I just got an email from Steve from Kostudies.com announcing their first online symposium complete with academic contributors. Here is more from the announcement:
Two myths dominate the story of Japan’s relationship with the outside world. The first and most common is that Japan was an isolated country, opened by the arrival of Commodore Perry. The second compares Japan to an oyster, because the foreign influence that it accepted was no bigger than a grain of sand.
In recent years, those myths have come under attack from researchers studying medieval communication between Kyushu and the Asian continent. We are delighted to announce the participation of two authors whose work details a far richer and more complex environment. Professors Batten and Wang describe a time in which pirates, diplomats, traders, monks and soldiers sailed to and from Japan.
Much of this scholarship is new. For example, Professor Batten examines the Kôrokan, the official guest-house for foreign visitors, which was located in Hakata, now located inside the modern-day city of Fukuoka. A thousand years ago, most visitors to Japan would have arrived by ship at Hakata Bay, the one and only authorized gateway to Japan. For years the site was buried underneath the city’s baseball stadium and only in recent years, after the demolition of the stadium, has the evidence been unearthed. Professor Wang also utilizes recent archaeological findings and little-known archival material to come to new conclusions about relations between Japan and the outside world.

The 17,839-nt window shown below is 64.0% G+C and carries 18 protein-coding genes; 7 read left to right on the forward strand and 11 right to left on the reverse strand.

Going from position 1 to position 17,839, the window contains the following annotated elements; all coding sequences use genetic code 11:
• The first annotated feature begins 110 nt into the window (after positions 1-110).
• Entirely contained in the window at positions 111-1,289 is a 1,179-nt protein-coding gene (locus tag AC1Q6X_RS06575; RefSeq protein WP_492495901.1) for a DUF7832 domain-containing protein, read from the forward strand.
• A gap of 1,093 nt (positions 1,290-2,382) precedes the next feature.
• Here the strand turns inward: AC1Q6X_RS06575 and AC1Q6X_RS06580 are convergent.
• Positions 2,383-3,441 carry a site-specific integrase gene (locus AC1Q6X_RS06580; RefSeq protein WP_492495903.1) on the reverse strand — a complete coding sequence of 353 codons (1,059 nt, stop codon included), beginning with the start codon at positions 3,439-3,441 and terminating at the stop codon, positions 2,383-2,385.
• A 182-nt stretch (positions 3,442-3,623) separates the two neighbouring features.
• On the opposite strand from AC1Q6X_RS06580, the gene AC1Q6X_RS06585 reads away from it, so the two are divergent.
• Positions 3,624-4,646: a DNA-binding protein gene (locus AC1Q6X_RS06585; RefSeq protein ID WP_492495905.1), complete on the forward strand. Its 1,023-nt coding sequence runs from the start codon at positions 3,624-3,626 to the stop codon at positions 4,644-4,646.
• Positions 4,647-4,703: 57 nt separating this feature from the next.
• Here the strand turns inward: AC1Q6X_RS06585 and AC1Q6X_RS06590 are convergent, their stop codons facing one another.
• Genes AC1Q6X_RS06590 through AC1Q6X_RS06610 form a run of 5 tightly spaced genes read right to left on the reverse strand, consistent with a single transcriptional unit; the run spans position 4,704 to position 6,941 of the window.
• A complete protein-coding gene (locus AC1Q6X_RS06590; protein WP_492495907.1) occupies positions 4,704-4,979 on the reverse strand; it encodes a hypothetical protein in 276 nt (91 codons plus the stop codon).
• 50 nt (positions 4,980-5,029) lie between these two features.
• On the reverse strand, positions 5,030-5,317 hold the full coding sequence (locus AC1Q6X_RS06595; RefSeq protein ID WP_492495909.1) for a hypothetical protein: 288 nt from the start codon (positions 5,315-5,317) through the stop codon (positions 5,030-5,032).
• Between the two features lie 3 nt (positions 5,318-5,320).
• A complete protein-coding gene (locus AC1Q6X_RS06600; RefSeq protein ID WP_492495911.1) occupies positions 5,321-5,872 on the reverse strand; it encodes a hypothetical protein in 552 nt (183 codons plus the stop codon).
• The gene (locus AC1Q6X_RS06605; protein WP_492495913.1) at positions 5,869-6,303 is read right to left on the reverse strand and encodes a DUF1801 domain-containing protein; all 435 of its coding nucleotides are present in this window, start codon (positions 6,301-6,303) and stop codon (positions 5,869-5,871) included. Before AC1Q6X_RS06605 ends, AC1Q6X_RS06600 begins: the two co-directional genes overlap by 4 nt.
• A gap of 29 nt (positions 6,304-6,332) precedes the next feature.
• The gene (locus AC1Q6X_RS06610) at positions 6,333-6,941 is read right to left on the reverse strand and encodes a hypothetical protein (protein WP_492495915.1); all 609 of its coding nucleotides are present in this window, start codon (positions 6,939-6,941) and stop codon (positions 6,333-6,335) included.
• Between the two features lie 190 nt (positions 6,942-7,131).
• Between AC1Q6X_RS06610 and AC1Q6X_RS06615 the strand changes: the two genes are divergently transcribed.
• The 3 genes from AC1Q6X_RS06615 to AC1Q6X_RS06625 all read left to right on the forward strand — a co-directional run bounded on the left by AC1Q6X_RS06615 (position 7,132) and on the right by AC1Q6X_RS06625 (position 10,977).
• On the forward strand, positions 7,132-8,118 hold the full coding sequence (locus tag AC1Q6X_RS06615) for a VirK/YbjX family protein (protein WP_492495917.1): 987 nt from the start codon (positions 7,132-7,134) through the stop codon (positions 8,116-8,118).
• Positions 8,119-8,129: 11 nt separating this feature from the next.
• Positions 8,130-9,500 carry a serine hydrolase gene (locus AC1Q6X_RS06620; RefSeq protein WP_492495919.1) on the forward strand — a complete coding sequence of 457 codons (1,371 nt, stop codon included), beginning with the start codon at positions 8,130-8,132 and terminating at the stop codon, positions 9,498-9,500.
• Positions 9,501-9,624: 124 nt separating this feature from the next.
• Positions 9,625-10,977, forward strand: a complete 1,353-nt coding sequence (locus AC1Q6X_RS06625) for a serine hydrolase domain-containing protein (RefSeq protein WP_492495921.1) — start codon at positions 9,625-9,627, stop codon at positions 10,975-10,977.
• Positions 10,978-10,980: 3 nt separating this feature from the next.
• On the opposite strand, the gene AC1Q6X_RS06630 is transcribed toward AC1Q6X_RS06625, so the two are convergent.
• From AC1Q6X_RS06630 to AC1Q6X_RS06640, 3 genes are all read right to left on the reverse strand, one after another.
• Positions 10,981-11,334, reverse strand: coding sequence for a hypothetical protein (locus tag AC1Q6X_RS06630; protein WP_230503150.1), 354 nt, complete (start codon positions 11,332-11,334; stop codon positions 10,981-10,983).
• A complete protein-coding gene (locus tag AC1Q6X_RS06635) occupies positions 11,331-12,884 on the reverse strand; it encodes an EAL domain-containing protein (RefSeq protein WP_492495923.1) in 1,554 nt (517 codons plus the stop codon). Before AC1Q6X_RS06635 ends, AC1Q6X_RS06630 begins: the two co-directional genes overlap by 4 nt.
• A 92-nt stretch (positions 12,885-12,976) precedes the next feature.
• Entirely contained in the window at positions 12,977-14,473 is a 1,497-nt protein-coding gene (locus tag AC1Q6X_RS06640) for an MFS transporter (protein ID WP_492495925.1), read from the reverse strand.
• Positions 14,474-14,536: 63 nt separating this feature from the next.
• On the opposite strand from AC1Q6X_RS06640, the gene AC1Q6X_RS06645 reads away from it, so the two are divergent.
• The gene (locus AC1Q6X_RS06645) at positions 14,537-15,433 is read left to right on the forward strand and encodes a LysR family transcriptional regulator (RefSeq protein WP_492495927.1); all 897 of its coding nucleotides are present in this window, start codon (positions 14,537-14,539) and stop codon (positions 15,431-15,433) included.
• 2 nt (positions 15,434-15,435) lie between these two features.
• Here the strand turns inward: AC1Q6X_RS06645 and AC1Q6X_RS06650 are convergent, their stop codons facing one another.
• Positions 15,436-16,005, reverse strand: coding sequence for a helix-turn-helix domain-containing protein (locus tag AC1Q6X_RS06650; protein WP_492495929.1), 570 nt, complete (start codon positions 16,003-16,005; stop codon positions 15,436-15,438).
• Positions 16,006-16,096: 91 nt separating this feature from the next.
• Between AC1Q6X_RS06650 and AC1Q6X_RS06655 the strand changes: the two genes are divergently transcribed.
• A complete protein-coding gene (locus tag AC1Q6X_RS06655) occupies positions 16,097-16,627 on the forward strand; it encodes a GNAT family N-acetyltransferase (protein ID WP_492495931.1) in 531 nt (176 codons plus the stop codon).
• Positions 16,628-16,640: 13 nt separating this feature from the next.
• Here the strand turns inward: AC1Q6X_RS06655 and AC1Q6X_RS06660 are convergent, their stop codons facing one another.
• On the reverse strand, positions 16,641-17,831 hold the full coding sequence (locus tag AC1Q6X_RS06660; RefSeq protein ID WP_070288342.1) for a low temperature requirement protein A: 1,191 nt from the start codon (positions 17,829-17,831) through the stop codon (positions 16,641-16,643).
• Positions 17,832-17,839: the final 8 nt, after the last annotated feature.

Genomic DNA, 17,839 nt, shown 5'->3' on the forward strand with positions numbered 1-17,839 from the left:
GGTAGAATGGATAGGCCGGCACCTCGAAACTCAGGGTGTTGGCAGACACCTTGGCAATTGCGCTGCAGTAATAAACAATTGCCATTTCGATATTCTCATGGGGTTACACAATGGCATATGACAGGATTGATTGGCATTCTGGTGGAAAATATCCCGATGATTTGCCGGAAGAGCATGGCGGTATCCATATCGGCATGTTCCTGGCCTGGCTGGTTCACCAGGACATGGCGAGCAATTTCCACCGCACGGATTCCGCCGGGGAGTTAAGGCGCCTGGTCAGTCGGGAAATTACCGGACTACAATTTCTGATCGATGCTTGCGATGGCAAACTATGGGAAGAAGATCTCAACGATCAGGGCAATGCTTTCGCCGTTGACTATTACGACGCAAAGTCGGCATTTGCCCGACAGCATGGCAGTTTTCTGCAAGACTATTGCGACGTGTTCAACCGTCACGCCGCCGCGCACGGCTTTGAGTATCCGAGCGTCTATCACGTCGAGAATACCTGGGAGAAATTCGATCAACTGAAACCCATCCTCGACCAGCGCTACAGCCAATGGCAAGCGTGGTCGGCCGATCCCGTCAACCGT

Professor Batten approaches the topic by covering the history of Hakata from 500 C.E. into the medieval period. He has chapters focusing on war, diplomacy, piracy, and trade. Professor Batten has spent his professional career focusing on Kyushu and has had access to the latest archaeological discoveries in the area. Chapter 4 of this book, “Gateway to Japan”, available to visitors of this symposium, focuses on a single case study. By focusing on the particularly well-documented case of a Chinese junk that arrived in Hakata in 945, Professor Batten showcases many of his findings, including those on immigration, trade and official attitudes toward the outside world.
Professor Wang’s focus is on diplomatic relations and a series of important embassies sent from the Japanese islands to Sui and Tang China. Wang explains in detail the rigorous criteria of the Chinese and Japanese courts in the selection of diplomats and how the two prepared for missions abroad. He journeys with a party of Japanese diplomats from their tearful farewell party to hardship on the high seas to their arrival amidst the splendors of Yangzhou and Changan and the Sui-Tang court. One of his central ideas, outlined in the introduction is that the traditional view of China’s tributary system is oversimplistic. He argues that it was not a unilateral tool of hegemony but a more complex situation in which multiple partners were able to modify the rules depending on the times and circumstances.